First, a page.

To join the people-first world of work, it’s crucial to have a return to the office plan that not only takes care of the logistics and safety regulations, but also establishes a workplace that attracts and keeps the best talent.
This guide will help you address common hybrid working challenges and build a strong return to the office plan that truly works for your people, which covers:
The time is now. The company is ready to use the office more regularly again, but do you have all the ins and outs of it figured out?
Merely rallying your team back to the office to rekindle focused, collaborative efforts and hope for efficiency and productivity won’t suffice. You need to know exactly how to reestablish the office for the new conditions.
This presents you with a unique opportunity to be a company where productivity and growth don’t come at the expense of mental and physical wellbeing – to create a people-first world of work.
It is therefore crucial that the return to the office plan you put together not only takes care of the logistics and safety regulations but also creates a great workplace experience that attracts and keeps the best talent with a powerful combination of choice, flexibility, and the best of both worlds – home and office, synchronous and asynchronous collaboration – here’s how to make it happen.
Before anything else, you need to be clear on what ‘hybrid’ will look like at your company.
The most common models are:
We can already see different companies choosing different hybrid models. Apple, Google, and Asana will require staff to be in the office part of the time. HubSpot and Salesforce offer their employees a choice between home, flex, and office work models. Meanwhile, Twitter and Facebook are offering the option to remain fully remote.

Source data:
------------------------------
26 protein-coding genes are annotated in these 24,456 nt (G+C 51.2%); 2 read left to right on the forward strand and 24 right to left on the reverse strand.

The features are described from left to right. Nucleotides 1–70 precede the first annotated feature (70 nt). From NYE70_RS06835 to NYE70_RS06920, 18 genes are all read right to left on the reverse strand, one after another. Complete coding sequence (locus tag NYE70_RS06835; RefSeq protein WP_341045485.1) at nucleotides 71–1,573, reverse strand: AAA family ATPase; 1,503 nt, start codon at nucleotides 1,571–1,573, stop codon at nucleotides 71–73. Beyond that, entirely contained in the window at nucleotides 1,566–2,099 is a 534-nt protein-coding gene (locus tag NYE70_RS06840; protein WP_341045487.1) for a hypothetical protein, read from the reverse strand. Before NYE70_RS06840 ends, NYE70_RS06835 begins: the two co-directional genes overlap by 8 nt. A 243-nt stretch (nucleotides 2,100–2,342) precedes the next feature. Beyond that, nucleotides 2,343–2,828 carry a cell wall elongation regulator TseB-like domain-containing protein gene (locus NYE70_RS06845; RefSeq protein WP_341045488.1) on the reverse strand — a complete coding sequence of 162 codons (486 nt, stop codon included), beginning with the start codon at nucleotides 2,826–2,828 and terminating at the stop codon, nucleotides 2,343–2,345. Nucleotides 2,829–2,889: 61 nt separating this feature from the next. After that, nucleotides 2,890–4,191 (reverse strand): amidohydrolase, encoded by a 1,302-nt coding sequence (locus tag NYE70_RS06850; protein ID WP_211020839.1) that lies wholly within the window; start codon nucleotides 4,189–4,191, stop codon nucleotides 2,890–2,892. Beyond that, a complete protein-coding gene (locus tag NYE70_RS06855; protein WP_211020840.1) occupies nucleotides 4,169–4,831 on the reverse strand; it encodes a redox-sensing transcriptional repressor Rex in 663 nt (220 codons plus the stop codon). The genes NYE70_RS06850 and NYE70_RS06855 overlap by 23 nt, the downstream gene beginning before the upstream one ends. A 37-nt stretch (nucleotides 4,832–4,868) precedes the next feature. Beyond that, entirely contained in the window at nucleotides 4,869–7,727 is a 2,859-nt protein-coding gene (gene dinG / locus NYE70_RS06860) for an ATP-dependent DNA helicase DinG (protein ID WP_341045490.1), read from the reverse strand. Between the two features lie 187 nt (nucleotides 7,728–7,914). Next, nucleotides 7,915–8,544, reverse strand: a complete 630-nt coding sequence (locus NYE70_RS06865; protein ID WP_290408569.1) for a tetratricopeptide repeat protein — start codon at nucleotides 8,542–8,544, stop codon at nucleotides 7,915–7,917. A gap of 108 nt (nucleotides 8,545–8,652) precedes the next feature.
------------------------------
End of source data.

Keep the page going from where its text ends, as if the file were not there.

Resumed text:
Our survey of 1,500 US and UK office workers revealed that the majority (54%) want to return to the office two or three days a week. To them, it’s comparable to going out to meet with friends.
But not everyone’s the same – twice as many Americans find the prospect of returning to the office more exciting than their British counterparts (62% versus 34%).
58% of US workers are convinced that the office return will improve both their mental health and productivity, expressing readiness to invest in time and money to travel to the office. This is three times more than UK workers, of whom less than a quarter (18%) are prepared to do the same.
The differences don’t end there – only 9% of women are prepared to be in the office five days a week, compared to 17% of men. According to Microsoft, the majority of working mothers and junior employees have been struggling at work during the pandemic, compared to only 39% of predominantly male business leaders with an established career.
of workers are convinced that the office return will improve both their mental health and productivity
want to return to the office two or three days a week
only 9% of women are prepared to be in the office five days a week
To make your return to the office plan and the new hybrid workplace experience a success, start by looking at the different personas in your organization.
Our research shows that you’re most likely to find these four hybrid working personas:
Conduct a return to office survey with your people to understand their needs, routines, collaboration and hybrid work preferences. Then define your hybrid working personas.
Knowing your employee personas will help you judge the most effective office configuration, the tools and support they’ll need, alleviate return to work anxiety, drive user adoption of the new desk booking app, and know exactly how to keep different employees engaged.
Send the survey to your employees to better understand how they prefer to work when they’re ready to return to the workplace.Get tool kit